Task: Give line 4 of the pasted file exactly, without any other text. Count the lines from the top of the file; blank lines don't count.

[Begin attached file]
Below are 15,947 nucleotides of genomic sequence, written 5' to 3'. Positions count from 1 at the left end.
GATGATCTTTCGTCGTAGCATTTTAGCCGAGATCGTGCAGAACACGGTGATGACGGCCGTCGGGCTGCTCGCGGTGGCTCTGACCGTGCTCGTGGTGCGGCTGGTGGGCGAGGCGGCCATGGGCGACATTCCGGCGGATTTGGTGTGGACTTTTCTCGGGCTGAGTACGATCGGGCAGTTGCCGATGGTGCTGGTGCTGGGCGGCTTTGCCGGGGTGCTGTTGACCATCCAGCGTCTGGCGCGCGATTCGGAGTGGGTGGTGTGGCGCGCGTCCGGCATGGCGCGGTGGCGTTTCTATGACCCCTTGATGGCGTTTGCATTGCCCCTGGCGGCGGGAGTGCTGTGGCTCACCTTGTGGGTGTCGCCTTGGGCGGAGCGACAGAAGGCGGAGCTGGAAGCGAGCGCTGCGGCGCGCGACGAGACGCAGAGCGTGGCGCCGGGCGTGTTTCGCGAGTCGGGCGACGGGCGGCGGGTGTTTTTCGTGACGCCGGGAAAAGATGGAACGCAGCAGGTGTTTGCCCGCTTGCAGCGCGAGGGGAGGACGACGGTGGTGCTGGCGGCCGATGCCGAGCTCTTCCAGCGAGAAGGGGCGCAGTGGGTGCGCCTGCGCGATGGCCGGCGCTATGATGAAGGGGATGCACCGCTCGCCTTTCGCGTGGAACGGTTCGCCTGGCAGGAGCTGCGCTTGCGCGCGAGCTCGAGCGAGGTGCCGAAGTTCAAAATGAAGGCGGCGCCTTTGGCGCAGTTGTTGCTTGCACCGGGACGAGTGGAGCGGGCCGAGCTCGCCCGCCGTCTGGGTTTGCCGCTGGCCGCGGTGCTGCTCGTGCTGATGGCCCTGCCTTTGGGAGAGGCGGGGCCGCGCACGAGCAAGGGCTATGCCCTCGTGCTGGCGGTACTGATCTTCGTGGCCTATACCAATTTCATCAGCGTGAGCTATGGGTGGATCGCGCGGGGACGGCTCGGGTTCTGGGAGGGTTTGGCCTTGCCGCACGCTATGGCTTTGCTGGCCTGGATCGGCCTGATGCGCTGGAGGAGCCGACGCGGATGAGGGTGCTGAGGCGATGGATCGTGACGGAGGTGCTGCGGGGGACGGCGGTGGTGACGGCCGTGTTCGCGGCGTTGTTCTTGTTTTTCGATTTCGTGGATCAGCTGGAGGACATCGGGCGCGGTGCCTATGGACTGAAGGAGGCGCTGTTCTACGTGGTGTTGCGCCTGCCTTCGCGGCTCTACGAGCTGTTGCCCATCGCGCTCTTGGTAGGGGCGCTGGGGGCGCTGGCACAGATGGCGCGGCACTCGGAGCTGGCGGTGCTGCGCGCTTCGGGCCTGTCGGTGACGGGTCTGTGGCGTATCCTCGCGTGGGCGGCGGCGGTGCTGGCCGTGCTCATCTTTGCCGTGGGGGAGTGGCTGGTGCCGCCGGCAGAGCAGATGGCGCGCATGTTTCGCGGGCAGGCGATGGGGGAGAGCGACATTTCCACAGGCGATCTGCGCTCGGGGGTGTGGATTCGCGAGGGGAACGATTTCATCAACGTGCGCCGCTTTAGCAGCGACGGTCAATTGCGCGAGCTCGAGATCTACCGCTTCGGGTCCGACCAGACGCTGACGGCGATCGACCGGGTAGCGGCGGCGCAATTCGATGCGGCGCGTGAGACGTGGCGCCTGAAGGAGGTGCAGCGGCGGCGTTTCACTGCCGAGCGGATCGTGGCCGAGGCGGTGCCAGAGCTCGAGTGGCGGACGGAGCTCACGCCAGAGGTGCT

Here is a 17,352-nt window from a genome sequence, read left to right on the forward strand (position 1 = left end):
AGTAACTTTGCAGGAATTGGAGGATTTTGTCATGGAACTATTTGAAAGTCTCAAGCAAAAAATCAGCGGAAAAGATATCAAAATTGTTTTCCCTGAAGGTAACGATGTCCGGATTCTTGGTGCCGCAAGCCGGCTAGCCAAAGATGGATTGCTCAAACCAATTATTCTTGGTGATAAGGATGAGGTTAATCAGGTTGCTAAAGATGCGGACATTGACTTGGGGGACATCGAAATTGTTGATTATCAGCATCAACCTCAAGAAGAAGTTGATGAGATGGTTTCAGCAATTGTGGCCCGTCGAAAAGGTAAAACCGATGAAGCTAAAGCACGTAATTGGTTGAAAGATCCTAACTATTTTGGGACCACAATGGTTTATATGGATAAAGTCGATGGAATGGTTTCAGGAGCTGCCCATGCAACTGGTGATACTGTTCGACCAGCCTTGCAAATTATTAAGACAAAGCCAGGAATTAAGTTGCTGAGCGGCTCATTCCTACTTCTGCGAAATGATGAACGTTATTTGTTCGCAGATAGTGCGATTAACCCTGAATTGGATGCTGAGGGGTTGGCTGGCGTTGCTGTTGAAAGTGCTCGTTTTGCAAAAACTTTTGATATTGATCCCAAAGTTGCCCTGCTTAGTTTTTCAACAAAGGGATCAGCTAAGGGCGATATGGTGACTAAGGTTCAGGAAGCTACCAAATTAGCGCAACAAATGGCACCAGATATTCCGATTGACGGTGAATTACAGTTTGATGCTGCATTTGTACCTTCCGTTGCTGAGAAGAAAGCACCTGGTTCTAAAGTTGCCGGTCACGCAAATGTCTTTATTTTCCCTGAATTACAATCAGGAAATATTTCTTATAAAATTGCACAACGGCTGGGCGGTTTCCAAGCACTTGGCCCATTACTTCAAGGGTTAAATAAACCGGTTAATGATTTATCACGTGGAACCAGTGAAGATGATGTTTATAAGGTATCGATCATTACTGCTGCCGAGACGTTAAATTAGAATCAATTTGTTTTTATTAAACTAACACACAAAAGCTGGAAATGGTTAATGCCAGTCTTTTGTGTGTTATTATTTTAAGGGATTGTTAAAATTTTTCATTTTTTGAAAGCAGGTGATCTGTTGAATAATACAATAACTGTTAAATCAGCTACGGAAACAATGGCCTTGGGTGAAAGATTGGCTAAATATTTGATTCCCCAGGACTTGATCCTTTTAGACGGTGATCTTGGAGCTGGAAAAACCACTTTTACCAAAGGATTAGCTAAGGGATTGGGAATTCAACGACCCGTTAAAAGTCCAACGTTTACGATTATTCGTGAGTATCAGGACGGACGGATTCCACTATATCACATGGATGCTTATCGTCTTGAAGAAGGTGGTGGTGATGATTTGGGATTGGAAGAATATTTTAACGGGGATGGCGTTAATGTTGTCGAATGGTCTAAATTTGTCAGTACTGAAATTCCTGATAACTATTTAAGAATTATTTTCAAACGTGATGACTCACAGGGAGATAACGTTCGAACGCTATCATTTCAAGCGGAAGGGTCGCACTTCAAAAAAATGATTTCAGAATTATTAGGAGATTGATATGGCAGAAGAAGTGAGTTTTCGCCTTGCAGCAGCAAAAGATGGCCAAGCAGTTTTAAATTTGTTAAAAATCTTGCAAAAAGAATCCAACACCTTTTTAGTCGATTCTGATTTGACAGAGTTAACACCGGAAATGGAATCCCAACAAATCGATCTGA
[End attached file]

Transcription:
AGTAACTTTGCAGGAATTGGAGGATTTTGTCATGGAACTATTTGAAAGTCTCAAGCAAAAAATCAGCGGAAAAGATATCAAAATTGTTTTCCCTGAAGGTAACGATGTCCGGATTCTTGGTGCCGCAAGCCGGCTAGCCAAAGATGGATTGCTCAAACCAATTATTCTTGGTGATAAGGATGAGGTTAATCAGGTTGCTAAAGATGCGGACATTGACTTGGGGGACATCGAAATTGTTGATTATCAGCATCAACCTCAAGAAGAAGTTGATGAGATGGTTTCAGCAATTGTGGCCCGTCGAAAAGGTAAAACCGATGAAGCTAAAGCACGTAATTGGTTGAAAGATCCTAACTATTTTGGGACCACAATGGTTTATATGGATAAAGTCGATGGAATGGTTTCAGGAGCTGCCCATGCAACTGGTGATACTGTTCGACCAGCCTTGCAAATTATTAAGACAAAGCCAGGAATTAAGTTGCTGAGCGGCTCATTCCTACTTCTGCGAAATGATGAACGTTATTTGTTCGCAGATAGTGCGATTAACCCTGAATTGGATGCTGAGGGGTTGGCTGGCGTTGCTGTTGAAAGTGCTCGTTTTGCAAAAACTTTTGATATTGATCCCAAAGTTGCCCTGCTTAGTTTTTCAACAAAGGGATCAGCTAAGGGCGATATGGTGACTAAGGTTCAGGAAGCTACCAAATTAGCGCAACAAATGGCACCAGATATTCCGATTGACGGTGAATTACAGTTTGATGCTGCATTTGTACCTTCCGTTGCTGAGAAGAAAGCACCTGGTTCTAAAGTTGCCGGTCACGCAAATGTCTTTATTTTCCCTGAATTACAATCAGGAAATATTTCTTATAAAATTGCACAACGGCTGGGCGGTTTCCAAGCACTTGGCCCATTACTTCAAGGGTTAAATAAACCGGTTAATGATTTATCACGTGGAACCAGTGAAGATGATGTTTATAAGGTATCGATCATTACTGCTGCCGAGACGTTAAATTAGAATCAATTTGTTTTTATTAAACTAACACACAAAAGCTGGAAATGGTTAATGCCAGTCTTTTGTGTGTTATTATTTTAAGGGATTGTTAAAATTTTTCATTTTTTGAAAGCAGGTGATCTGTTGAATAATACAATAACTGTTAAATCAGCTACGGAAACAATGGCCTTGGGTGAAAGATTGGCTAAATATTTGATTCCCCAGGACTTGATCCTTTTAGACGGTGATCTTGGAGCTGGAAAAACCACTTTTACCAAAGGATTAGCTAAGGGATTGGGAATTCAACGACCCGTTAAAAGTCCAACGTTTACGATTATTCGTGAGTATCAGGACGGACGGATTCCACTATATCACATGGATGCTTATCGTCTTGAAGAAGGTGGTGGTGATGATTTGGGATTGGAAGAATATTTTAACGGGGATGGCGTTAATGTTGTCGAATGGTCTAAATTTGTCAGTACTGAAATTCCTGATAACTATTTAAGAATTATTTTCAAACGTGATGACTCACAGGGAGATAACGTTCGAACGCTATCATTTCAAGCGGAAGGGTCGCACTTCAAAAAAATGATTTCAGAATTATTAGGAGATTGATATGGCAGAAGAAGTGAGTTTTCGCCTTGCAGCAGCAAAAGATGGCCAAGCAGTTTTAAATTTGTTAAAAATCTTGCAAAAAGAATCCAACACCTTTTTAGTCGATTCTGATTTGACAGAGTTAACACCGGAAATGGAATCCCAACAAATCGATCTGA